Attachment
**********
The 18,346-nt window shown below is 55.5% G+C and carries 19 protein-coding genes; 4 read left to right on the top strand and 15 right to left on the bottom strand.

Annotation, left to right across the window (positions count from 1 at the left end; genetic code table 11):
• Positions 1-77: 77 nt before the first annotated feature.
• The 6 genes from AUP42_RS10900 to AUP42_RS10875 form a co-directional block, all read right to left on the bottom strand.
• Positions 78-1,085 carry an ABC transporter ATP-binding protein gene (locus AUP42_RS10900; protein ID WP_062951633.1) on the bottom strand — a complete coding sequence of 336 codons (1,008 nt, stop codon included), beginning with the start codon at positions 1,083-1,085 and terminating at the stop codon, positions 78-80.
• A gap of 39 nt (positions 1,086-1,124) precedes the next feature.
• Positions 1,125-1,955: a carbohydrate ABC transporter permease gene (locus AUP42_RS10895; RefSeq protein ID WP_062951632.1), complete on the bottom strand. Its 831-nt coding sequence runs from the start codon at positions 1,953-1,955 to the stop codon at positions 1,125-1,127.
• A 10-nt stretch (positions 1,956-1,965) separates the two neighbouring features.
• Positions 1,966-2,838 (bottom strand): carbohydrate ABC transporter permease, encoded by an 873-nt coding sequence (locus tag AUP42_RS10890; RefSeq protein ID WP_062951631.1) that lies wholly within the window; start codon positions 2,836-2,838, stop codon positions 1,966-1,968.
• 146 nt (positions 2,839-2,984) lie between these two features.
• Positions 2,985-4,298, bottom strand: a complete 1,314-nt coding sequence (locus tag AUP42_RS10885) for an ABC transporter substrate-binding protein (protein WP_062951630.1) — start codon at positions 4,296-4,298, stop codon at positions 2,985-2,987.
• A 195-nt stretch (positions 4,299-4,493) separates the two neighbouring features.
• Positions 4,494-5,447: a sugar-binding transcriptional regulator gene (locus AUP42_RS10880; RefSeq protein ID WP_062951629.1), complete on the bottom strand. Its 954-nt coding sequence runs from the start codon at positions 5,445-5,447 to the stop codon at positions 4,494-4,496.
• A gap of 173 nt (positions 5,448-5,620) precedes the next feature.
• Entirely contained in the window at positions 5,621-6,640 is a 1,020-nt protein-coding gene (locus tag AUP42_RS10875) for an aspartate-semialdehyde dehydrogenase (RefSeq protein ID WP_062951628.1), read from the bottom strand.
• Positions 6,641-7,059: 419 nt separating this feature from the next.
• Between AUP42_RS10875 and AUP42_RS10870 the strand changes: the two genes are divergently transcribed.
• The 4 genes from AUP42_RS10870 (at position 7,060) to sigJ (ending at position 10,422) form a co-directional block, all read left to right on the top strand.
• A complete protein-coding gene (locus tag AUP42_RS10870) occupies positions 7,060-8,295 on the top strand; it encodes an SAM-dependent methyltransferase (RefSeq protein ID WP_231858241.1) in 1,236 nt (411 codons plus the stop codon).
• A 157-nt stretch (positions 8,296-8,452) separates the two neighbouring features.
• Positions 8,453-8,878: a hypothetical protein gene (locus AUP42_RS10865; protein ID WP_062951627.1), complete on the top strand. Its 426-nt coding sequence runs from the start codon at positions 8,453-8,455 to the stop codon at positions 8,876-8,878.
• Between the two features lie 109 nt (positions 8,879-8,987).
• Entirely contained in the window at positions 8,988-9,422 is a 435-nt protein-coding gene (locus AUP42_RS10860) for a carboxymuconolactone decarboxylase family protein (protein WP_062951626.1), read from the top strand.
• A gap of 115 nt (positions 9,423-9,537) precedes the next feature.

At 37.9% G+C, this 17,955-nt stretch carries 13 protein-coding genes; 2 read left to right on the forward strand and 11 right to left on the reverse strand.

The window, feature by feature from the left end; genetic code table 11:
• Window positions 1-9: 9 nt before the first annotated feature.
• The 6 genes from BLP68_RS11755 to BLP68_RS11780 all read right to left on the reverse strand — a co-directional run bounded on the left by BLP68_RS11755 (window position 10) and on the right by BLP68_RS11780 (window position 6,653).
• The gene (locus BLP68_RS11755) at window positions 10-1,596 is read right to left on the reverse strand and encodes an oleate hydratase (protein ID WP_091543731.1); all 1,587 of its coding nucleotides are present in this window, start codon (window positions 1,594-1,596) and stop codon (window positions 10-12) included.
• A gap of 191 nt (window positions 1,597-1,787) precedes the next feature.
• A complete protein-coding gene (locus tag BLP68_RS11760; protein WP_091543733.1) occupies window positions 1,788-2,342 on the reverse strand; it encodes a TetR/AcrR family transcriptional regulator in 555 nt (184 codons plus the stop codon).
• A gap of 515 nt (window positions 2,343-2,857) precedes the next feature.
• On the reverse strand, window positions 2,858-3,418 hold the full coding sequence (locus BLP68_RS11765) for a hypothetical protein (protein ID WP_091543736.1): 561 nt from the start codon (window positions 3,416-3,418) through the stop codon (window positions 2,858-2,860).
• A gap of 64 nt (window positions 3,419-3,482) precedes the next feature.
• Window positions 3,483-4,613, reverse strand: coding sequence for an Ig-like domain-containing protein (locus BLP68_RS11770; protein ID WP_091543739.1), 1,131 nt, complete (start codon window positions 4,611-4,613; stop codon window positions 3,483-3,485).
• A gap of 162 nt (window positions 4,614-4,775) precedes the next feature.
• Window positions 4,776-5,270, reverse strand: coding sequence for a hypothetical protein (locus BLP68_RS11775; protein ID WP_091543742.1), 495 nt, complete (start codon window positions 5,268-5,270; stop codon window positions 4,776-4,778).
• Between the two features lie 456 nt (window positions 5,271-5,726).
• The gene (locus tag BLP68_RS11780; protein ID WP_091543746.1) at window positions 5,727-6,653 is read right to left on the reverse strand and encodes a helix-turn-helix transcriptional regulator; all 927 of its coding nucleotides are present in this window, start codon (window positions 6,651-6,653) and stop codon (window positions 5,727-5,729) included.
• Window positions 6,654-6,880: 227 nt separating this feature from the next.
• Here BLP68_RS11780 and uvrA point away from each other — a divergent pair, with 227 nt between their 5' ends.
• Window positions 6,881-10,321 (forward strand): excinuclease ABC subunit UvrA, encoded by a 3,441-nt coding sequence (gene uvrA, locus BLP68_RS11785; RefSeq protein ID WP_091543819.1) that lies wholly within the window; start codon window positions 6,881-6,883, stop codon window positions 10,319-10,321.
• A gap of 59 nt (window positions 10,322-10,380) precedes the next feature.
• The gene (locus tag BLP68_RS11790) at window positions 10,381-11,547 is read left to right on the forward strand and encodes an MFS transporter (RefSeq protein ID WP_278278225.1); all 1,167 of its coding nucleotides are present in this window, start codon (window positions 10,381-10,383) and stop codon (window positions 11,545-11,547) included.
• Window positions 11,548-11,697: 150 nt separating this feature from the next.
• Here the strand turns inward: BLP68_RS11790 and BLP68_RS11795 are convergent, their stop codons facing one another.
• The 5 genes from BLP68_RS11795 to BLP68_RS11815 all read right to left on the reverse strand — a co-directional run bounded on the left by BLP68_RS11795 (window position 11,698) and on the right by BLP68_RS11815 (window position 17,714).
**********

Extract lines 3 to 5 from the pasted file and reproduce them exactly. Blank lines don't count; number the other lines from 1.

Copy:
• Positions 1-77: 77 nt before the first annotated feature.
• The 6 genes from AUP42_RS10900 to AUP42_RS10875 form a co-directional block, all read right to left on the bottom strand.
• Positions 78-1,085 carry an ABC transporter ATP-binding protein gene (locus AUP42_RS10900; protein ID WP_062951633.1) on the bottom strand — a complete coding sequence of 336 codons (1,008 nt, stop codon included), beginning with the start codon at positions 1,083-1,085 and terminating at the stop codon, positions 78-80.